As of mid-July, employment in the King-Snohomish county area stood at about 91 percent of February employment. Statewide, employment stood at 92 percent of February, indicating that things are looking better elsewhere in Washington.
Figure 1 shows April and July employment levels relative to February for the metro areas of the state that are tracked by the U.S. Department of Labor.
The progress of recovery has varies across the state. Many of the mid-sized and smaller cities that have, in the past, suffered from higher unemployment and a slower recovery than the Seattle area are seeing jobs recover faster. These communities are built around industries that have been able to get restarted more easily, and are less dependent on industries like travel and entertainment.
Unemployment is measured separately from employment. Figure 2 shows the unemployment rates for the metro areas and the state in two parts. The darker part of the bar is the unemployment rate in February, before the pandemic hit, and the lighter part of the bar is the growth in the rate between February and July. The top of the bar, then, represents the July unemployment rate. (Tacoma is included in the Seattle metro area for unemployment data, but treated separately for employment data.)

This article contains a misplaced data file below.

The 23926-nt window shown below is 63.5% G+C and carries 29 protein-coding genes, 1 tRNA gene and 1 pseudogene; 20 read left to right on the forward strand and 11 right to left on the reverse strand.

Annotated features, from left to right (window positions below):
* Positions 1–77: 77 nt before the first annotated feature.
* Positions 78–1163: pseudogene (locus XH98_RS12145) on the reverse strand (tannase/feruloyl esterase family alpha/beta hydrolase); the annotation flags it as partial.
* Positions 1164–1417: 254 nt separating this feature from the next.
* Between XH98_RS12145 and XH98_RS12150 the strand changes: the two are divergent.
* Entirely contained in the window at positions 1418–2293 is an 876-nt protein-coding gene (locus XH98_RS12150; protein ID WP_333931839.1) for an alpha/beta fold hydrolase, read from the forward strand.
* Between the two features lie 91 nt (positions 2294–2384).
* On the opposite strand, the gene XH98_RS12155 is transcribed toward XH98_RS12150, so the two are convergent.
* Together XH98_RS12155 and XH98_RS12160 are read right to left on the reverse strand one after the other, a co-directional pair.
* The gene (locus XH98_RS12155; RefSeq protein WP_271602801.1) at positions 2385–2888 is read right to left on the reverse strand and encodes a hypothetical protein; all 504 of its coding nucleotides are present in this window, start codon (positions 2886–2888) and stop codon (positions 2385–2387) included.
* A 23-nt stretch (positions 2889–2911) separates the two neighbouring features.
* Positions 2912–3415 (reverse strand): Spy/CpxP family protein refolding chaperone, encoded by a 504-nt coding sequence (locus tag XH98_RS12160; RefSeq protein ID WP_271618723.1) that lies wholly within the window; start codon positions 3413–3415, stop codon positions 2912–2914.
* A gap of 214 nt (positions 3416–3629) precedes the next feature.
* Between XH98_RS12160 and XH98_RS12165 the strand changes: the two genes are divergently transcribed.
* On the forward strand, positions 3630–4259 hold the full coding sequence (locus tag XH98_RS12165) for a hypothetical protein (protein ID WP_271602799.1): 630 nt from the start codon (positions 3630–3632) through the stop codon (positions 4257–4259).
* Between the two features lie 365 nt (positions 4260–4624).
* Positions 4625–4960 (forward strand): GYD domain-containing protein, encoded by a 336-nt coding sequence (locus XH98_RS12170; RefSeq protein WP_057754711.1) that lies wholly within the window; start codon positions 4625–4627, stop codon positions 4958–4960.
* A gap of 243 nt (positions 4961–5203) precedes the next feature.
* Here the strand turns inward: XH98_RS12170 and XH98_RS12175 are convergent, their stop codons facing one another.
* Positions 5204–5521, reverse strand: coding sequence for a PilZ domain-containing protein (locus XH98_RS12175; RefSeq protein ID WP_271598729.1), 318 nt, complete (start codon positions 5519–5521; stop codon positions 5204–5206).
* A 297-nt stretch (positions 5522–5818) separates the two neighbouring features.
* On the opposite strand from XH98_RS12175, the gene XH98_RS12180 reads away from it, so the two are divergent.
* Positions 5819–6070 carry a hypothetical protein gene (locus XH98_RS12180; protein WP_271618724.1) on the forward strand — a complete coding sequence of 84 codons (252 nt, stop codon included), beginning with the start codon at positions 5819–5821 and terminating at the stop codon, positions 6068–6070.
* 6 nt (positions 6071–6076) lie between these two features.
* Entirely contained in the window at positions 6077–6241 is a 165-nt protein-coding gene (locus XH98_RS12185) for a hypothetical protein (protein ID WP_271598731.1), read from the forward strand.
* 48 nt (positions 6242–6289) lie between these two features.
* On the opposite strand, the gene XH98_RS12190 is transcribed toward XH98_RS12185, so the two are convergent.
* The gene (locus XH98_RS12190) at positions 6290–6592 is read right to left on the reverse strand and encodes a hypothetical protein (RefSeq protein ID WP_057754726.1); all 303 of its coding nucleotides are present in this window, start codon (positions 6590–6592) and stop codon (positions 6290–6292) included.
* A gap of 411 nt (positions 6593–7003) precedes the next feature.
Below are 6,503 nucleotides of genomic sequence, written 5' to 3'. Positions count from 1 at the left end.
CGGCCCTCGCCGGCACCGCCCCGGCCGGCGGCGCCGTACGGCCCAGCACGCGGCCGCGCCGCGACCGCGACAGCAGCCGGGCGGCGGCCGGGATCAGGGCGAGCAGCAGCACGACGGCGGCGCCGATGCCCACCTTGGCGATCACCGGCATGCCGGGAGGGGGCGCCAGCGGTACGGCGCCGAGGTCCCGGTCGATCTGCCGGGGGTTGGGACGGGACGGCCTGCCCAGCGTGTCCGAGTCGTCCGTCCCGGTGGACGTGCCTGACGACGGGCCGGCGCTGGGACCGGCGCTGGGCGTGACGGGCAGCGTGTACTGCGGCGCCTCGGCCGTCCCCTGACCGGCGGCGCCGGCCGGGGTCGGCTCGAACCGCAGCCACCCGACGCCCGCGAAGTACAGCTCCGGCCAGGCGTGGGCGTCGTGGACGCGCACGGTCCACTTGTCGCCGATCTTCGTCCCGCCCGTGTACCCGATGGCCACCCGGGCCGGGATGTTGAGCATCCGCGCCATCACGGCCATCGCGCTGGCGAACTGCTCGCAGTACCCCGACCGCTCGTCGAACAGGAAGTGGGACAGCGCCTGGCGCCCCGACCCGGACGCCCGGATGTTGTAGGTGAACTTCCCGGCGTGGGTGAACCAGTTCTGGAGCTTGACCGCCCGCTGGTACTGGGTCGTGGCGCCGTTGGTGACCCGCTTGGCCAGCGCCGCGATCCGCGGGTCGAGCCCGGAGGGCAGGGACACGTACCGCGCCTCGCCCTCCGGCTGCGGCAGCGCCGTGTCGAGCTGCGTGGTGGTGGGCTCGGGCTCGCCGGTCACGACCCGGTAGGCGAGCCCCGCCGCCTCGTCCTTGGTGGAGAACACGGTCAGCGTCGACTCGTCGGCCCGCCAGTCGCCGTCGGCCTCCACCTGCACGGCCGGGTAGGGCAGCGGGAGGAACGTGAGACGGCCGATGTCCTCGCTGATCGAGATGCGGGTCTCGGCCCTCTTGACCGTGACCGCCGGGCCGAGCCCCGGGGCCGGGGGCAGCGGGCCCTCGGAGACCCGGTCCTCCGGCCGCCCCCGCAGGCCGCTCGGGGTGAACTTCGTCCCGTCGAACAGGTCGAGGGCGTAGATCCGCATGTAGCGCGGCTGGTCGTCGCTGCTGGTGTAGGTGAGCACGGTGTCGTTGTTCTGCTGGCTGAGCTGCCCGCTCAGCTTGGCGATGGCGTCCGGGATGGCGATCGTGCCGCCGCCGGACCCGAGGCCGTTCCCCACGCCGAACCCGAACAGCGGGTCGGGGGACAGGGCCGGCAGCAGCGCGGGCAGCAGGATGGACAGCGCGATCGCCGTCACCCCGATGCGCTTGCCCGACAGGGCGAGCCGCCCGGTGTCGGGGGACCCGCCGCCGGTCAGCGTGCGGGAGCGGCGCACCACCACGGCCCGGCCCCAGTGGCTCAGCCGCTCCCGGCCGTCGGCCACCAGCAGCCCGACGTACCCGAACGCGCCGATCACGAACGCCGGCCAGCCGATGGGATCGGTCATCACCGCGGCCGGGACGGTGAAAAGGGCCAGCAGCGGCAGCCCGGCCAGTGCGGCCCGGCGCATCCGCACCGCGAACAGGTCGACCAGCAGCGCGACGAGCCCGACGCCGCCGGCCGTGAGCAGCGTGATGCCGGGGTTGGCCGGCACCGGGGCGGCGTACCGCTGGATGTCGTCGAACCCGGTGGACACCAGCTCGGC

It would make sense for the metro areas in figures 1 and 2 to be in roughly the same order: better job recovery would mean lower unemployment. But that is not the case. Employment and unemployment data are gathered through separate surveys, and a key difference is the rate of change in the size of the labor force. Even if jobs are growing, if the labor force is growing faster, and more people tell the survey callers that they want to work, then the unemployment rate will rise. Figure 3 shows changes in the size of the labor force since February for the metro areas.
At one extreme is Yakima, which has seen employment improve more than the state average and still has persistently high unemployment. The number of people in Yakima who want to work has increased 6 percent, swamping its modest job growth. At the other end is Seattle, where job recovery has been below the state average (even after adding in Tacoma) but unemployment is the lowest among metro areas. A shrinking active workforce explains this paradox.
Because both employment and unemployment rates are based on surveys, they come with error margins that can skew results in the short term. It will be several months before we can get enough monthly data to smooth out the variation and get a really accurate picture of both.